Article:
Avon sets out on a personal vendetta to avenge the murder of his lover Anna Grant, killed by the Federation torturer Shrinker. But Avon is deceived, when he learns Anna is alive and she ... See full summary »

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Episode cast overview:
Paul Darrow ...
Jan Chappell ...
Michael Keating ...
Jacqueline Pearce ...
Steven Pacey ...
Josette Simon ...
Peter Tuddenham ...
Orac (voice)
Lorna Heilbron ...
Sula
John Bryans ...
Shrinker
Donald Douglas ...
Major Grenlee
Peter Clay ...
Chesku
...
Forres
David Gillies ...
Hob
Philip Bloomfield ...
Balon
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Storyline

Avon sets out on a personal vendetta to avenge the murder of his lover Anna Grant, killed by the Federation torturer Shrinker. But Avon is deceived, when he learns Anna is alive and she along with a resistance group have taken Serverlan captive. Written by Daniel Williamson

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25 February 1980 (UK)  »

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Trivia

John Bryans had previously appeared in the "Doctor Who" story "The Creature in the Pit" as well as the "Blake's 7" episodes. "Trial", "Seek, Locate and Destroy". David Haig would go on to appear in the "Doctor Who" story "The Leisure Hive" as Pangol. See more »

Quotes

Avon: Have you murdered your way to the wall of an underground room?
Servalan: It's an old wall, Avon. It waits. I hope you don't die before you reach it.
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User Reviews

My absolute favourite episode
8 August 2014 | by (Ireland) – See all my reviews

It opens with Avon as prisoner on Earth, which is still under Federation control after a failed rebellion during or immediately after the Galactic War. As mentioned in the previous episode, in a nice bit of continuity, Avon intends to kill the Federation's most renowned torturer Shrinker - played very well by John Bryans, who previously played Bercol in "Seek-Locate-Destroy" and "Trial" - in revenge for killing Anna Grant, the only person whom he ever loved whose existence was established in Series Two's "Countdown". In objecting to Avon's plan to kill him in cold blood, Cally once again demonstrates that she is the crew's conscious now that Blake is gone. For his part, Shrinker pleads ignorance and claims that he has never seen her before in his life. He eventually persuades Avon that Anna was killed by another agent, Bartholomew.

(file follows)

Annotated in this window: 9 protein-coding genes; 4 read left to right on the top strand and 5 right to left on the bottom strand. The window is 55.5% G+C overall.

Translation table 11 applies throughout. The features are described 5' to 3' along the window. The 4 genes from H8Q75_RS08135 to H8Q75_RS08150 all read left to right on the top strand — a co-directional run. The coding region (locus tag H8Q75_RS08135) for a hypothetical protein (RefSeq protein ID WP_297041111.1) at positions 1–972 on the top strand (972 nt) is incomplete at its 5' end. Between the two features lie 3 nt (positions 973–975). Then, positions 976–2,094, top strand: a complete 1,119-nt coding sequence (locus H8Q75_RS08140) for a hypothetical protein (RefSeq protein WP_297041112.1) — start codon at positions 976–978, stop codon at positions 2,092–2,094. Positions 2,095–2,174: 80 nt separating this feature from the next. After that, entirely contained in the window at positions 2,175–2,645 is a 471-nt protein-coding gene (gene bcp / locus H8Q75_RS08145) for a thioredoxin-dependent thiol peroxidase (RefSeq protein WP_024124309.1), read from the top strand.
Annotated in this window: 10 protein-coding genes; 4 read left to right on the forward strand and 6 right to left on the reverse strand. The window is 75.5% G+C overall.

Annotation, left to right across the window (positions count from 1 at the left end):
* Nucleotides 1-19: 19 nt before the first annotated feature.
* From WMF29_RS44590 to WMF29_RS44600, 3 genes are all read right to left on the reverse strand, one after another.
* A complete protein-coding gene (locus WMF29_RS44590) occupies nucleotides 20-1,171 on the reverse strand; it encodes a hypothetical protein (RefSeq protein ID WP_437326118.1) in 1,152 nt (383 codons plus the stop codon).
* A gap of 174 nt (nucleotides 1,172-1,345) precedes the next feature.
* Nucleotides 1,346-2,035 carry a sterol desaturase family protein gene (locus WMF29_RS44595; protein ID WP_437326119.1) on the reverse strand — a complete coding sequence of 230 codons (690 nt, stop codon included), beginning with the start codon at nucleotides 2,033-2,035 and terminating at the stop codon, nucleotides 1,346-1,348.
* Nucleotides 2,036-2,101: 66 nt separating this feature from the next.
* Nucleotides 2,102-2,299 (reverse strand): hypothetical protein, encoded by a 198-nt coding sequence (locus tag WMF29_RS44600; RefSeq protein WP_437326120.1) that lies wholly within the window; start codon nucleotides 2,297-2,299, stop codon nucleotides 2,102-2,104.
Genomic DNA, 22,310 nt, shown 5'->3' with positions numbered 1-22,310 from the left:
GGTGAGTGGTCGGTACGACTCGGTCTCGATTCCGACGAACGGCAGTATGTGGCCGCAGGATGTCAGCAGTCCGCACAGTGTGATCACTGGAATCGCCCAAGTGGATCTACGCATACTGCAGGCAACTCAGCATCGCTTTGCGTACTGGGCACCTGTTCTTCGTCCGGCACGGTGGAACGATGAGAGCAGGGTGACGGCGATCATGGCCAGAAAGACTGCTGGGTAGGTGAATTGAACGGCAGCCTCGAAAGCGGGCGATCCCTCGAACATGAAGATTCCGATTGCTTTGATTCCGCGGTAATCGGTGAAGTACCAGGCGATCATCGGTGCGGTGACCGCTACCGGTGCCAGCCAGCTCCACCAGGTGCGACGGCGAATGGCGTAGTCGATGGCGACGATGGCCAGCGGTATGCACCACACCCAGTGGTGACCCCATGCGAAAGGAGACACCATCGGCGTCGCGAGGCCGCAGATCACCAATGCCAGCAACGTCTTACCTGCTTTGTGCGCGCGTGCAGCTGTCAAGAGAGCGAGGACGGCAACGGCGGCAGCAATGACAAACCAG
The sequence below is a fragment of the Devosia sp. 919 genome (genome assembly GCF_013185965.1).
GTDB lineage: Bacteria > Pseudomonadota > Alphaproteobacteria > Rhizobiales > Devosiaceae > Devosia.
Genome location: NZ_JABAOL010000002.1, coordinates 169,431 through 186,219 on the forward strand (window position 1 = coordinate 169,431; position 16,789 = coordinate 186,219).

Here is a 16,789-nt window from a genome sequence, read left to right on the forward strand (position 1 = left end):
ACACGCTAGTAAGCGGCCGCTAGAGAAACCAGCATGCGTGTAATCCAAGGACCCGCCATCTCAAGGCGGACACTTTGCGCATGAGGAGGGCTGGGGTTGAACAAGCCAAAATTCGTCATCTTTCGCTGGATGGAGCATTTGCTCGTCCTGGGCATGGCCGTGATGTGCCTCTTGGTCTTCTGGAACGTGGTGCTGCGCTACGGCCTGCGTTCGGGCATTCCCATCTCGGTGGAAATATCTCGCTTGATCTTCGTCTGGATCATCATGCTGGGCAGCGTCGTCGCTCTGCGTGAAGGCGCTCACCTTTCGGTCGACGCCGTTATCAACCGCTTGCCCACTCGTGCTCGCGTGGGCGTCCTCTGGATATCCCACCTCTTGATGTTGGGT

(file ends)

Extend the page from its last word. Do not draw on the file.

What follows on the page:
This is perhaps the most heart-wrenching episode of the series as Avon discovers that his one true love is still alive but that she was a Federation agent all along. The climactic scene in the wine cellar is my favourite of the entire series. In his best performance, Paul Darrow plays Avon's utter anguish brilliantly when he realises that Anna and Bartholomew are one and the same and is consequently forced to kill her. Dying in his arms, she tells Avon that she did really love him and allowed him to escape for that reason. I believe her. The tragedy is that Avon believes her too and kills her anyway. It has a great resonance with the series finale "Blake" in which Avon kills Blake - who, in spite of everything, was the closest thing that he had to a friend - on the mistaken assumption that he has likewise betrayed him. Brilliant stuff. The final line of the episode is particularly anguishing.

Jacqueline Pearce is even better than usual as Servalan, who is at her lowest ebb when she finds herself chained to a wall in her own palace but still comes back fighting, a fact which highlights her similarities to Avon. Alas, some of the other performances aren't up to scratch. David Gilles is just plain bad as Hob. A very young David Haig is terribly over the top as Forres and Lorna Heilbron - who left acting after her husband Nicholas Clay's death in 2000 and is now a therapist, incidentally - is a bit over the top at times as well. She has a tendency to over-enunciate which is very annoying. I'm also not entirely convinced that the Greenlee and Forres scenes were totally necessary. However, these minor things aren't enough to detract from the episode's quality.


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